It’s less than a month before the next big tizz has me in a whirl of panic,
Having me question what the right option is,
Racked with guilt,
(A state-of-being I still cannot seem to get a handle on,
Despite so many many hours, days, months and years now,
In the turbulence of Cerebral Palsy).
It becomes apparent that Isaac cannot breathe through his nose,
An action partly absent as a skill never learnt,
But predominantly according to the ENT specialist,
Is the fact his adenoids are grossly over sized,
And does he snore?
Does he only mouth breathe?
Does he also tend to have a regular swelling response from his tonsils when unwell?
Because they too are moderately enlarged in size.
Well that’s just wonderful.
I hate hospitals.
Well, it’s a love-hate relationship.
One failed him at birth,
While another saved his life after birth.
I can only imagine the type of relationship Isaac has with them,
So emotive in their smell,
Their fluoro glow,
Their constant hums and beeps.
So the thought of taking him back to hospital,
For elective surgery,
Is almost unfathomable,
Bringing back too many memories,
Dragging with it too many bucket-fills of anxiety,
And igniting an ever present underlying fear of things going very very wrong.
I’m told he cannot breathe properly,
The size of his tonsils could also be impeding his speech,
By way of blocking the passageway for saliva trying to make its way down the throat.
A single surgery to just remove the adenoids alone,
Is our first option,
As tonsillectomy’s are renown for their brutal recovery,
For while they are enlarged,
They are not dramatically excessive,
So there’s potential for them to remain without causing harm.
And yet the possibility of reduced saliva for improved speech,
Seems too tempting.
Have I been making his life even harder by not noticing this earlier?
Or am I once again too hopeful for a quick fix to solve all his problems,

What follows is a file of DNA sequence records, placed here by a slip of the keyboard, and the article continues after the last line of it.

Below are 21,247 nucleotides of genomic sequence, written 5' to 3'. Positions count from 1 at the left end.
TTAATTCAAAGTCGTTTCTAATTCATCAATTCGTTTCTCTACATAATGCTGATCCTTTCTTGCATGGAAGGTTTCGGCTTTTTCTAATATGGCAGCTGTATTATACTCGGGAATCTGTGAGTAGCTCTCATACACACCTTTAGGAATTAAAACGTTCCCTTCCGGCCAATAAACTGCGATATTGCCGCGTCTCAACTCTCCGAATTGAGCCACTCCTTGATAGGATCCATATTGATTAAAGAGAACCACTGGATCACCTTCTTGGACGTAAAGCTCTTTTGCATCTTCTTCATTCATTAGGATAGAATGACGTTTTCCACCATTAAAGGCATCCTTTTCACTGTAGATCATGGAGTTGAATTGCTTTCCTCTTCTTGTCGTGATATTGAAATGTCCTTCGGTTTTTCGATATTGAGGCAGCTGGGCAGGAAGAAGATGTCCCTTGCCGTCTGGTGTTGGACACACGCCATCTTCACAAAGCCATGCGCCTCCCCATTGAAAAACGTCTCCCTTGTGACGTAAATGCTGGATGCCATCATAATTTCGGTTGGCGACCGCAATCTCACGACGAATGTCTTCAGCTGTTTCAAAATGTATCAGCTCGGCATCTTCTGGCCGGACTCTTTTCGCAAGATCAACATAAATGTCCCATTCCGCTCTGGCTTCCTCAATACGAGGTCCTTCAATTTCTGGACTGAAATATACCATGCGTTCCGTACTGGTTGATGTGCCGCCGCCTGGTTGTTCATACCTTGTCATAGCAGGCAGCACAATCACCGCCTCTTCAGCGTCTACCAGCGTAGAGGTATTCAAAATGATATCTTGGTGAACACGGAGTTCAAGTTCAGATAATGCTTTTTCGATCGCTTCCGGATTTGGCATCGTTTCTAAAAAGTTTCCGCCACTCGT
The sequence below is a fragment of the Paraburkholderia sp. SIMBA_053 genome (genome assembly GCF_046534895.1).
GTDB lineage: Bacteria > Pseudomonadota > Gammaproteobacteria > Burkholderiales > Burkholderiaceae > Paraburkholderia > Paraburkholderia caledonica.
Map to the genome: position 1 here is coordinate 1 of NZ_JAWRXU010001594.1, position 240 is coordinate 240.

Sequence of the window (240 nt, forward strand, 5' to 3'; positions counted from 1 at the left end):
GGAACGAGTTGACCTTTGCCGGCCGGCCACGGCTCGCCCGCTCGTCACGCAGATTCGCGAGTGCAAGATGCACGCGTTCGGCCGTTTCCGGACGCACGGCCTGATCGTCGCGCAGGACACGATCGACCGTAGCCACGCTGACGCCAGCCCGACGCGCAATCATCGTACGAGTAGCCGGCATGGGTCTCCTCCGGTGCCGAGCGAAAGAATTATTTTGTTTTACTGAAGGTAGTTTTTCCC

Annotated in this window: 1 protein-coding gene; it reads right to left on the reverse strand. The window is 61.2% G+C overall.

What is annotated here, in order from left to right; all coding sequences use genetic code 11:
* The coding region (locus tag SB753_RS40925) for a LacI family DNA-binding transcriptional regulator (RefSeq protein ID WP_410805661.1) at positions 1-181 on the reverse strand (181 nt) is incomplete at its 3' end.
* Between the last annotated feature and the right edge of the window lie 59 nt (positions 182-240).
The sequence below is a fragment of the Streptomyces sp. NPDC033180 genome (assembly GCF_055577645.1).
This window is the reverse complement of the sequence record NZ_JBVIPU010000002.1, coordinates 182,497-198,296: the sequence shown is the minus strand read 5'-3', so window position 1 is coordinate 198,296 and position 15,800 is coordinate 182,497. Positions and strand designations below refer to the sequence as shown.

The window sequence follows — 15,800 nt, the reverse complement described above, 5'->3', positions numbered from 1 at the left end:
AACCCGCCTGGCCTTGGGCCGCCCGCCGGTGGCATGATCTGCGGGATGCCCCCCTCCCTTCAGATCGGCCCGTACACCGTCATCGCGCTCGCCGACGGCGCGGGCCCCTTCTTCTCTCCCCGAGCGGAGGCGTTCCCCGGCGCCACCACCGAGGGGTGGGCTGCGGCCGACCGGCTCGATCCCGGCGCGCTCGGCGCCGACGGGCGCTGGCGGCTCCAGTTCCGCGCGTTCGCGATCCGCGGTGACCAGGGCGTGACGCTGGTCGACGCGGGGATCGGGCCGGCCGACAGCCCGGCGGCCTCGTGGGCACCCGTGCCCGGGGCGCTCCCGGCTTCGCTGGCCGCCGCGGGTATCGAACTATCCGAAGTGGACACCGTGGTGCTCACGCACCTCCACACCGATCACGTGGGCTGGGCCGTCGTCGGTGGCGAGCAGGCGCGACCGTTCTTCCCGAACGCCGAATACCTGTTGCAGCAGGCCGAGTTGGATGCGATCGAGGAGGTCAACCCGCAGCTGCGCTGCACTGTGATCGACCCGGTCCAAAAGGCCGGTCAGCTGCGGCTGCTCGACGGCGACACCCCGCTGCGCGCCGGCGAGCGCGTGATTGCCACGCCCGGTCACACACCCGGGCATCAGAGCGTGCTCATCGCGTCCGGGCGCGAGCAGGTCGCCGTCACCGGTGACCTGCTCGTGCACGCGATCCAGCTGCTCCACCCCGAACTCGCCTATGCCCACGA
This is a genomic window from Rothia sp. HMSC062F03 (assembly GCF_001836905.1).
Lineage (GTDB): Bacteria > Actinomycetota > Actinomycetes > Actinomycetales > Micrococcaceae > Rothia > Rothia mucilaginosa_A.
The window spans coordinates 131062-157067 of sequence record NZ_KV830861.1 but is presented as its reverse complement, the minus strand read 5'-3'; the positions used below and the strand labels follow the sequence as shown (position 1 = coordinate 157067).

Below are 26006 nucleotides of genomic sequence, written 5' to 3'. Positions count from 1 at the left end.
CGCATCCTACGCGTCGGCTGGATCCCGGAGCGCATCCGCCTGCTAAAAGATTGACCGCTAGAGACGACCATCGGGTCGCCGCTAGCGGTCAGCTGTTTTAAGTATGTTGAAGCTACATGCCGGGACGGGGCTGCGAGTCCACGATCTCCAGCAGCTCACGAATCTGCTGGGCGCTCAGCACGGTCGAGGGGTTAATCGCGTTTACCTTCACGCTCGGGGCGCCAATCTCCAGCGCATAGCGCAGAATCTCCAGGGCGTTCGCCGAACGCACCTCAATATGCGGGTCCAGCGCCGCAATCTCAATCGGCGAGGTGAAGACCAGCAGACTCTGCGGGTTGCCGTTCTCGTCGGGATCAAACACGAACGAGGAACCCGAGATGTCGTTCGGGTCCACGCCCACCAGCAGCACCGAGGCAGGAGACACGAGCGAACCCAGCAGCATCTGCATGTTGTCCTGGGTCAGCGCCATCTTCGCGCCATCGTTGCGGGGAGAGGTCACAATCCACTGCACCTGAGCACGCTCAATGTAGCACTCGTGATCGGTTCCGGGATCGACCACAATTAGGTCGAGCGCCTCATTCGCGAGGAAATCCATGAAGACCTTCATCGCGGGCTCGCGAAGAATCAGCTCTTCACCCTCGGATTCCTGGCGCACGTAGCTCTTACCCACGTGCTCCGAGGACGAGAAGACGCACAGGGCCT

Wrapped up in one neat little surgery?
Desperation clouding my rational mind?
I honestly don’t have the answer,
But can confidently say,
I am desperate.
I have been desperate since the moment he was born.
And I may remain desperate for the rest of his life.
And so we opt for the double adenoid-tonsillectomy.
And so on the day of the surgery,
He is wheeled away on a hospital bed,
Draped in white,
Looking so small and vulnerable,
It’s almost unbearable.
I want to scream I’ve changed my mind!
Bring him back to me right now!
But then he’s gone,
With a sympathetic look from staff,
And the reassurance of the routine nature of the op.
Thankfully within an hour it’s done,
And his small pale sleeping face,
Is by my side again,
And we’re told it all went smoothly.
He awakens in good spirits,
Amidst his drowsiness,
Hungry for the promised jelly and ice cream.
It soon becomes clear however,
That eating is painful,
His stomach is upset from the anesthetic,
And the look on his face is heartbreaking.
I’m as helpless as I was the day you were born.
And little did I know then,
That the two weeks to follow would only get worse,
So very much worse.
But I hate myself already,
For putting him through it,
Spilling over with guilt for more pain I have allowed him to go through.
But all I can do for now,
Is sit in my own guilt,
Squeeze his little hand,
Tell him mummy is here,
And stroke his forehead until sleep comes over him once more.
So far filled with too many bravery awards,
For his short four and a half years.
Although without doubt deserving of every single one.